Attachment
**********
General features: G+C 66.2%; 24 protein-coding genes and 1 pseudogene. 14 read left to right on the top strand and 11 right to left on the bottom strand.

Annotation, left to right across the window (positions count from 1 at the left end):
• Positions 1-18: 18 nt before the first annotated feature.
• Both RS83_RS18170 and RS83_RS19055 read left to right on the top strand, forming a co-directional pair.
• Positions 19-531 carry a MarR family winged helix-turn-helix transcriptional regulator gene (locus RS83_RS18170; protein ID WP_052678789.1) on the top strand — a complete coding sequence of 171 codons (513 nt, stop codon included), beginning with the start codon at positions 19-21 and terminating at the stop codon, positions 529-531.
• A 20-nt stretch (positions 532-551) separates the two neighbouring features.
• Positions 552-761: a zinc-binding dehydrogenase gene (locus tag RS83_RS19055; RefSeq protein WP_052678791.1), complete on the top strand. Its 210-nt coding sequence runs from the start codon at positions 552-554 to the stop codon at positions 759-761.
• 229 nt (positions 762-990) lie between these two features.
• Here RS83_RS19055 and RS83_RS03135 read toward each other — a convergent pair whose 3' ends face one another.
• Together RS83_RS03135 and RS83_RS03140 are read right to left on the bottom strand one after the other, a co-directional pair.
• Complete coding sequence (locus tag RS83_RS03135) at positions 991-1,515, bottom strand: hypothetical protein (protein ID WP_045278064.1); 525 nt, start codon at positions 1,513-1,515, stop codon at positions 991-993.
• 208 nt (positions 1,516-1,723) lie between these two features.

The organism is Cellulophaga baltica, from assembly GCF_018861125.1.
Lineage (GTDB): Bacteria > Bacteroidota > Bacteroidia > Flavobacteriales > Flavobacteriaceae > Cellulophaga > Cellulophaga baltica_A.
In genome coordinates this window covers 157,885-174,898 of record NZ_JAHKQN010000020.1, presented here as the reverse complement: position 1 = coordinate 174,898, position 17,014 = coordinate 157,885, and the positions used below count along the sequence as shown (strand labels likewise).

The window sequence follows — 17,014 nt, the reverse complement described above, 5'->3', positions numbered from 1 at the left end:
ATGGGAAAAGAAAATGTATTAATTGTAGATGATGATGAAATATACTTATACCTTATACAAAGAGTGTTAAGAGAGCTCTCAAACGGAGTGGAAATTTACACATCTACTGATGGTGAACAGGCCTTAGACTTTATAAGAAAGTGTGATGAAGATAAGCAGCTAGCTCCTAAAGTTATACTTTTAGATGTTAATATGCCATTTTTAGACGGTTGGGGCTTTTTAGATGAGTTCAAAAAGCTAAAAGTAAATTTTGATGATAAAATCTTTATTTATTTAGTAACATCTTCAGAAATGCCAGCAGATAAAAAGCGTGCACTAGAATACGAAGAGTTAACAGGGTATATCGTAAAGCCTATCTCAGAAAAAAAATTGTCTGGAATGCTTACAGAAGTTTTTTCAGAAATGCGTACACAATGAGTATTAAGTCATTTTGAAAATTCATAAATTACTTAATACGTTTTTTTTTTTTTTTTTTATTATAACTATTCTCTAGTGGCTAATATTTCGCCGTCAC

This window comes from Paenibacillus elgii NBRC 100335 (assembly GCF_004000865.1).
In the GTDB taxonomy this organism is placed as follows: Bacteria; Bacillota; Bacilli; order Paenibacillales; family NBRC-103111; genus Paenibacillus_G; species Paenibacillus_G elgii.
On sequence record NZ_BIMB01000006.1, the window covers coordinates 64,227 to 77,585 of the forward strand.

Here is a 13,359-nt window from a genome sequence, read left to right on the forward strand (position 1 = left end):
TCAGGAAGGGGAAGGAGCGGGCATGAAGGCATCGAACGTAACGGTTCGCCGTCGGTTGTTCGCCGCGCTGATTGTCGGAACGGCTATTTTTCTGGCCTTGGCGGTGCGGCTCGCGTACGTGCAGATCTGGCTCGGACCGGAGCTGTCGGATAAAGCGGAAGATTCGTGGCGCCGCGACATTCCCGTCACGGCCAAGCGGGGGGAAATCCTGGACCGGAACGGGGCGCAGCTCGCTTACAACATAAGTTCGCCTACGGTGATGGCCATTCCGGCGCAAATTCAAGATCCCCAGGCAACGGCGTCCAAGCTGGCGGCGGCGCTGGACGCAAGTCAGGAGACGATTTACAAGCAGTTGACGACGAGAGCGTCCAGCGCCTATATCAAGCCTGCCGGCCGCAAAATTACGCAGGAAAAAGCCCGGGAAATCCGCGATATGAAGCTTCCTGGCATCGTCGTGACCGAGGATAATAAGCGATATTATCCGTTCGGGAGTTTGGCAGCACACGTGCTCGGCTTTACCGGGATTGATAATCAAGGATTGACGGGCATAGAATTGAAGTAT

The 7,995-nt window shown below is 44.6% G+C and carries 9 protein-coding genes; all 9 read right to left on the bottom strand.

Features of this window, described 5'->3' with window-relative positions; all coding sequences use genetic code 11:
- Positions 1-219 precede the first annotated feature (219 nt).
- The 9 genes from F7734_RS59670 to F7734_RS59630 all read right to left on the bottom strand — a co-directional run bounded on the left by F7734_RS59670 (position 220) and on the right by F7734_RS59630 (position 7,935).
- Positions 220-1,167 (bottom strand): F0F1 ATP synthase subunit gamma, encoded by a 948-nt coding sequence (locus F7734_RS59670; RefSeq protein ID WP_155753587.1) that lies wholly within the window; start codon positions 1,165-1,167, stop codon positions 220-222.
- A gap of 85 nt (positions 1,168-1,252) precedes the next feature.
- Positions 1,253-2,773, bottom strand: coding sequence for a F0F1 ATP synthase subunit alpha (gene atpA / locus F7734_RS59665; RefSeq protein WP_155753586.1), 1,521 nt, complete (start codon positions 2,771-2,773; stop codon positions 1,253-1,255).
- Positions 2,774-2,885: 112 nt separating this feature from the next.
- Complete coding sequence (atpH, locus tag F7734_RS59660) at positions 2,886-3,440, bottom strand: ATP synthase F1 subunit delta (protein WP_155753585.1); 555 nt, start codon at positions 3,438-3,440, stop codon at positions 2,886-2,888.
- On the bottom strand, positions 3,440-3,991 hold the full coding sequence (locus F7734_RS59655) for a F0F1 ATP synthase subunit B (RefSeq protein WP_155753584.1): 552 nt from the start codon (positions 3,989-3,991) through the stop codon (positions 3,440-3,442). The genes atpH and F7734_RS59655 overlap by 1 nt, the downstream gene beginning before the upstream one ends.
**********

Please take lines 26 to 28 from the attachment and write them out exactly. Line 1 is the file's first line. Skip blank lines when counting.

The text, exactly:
- The 9 genes from F7734_RS59670 to F7734_RS59630 all read right to left on the bottom strand — a co-directional run bounded on the left by F7734_RS59670 (position 220) and on the right by F7734_RS59630 (position 7,935).
- Positions 220-1,167 (bottom strand): F0F1 ATP synthase subunit gamma, encoded by a 948-nt coding sequence (locus F7734_RS59670; RefSeq protein ID WP_155753587.1) that lies wholly within the window; start codon positions 1,165-1,167, stop codon positions 220-222.
- A gap of 85 nt (positions 1,168-1,252) precedes the next feature.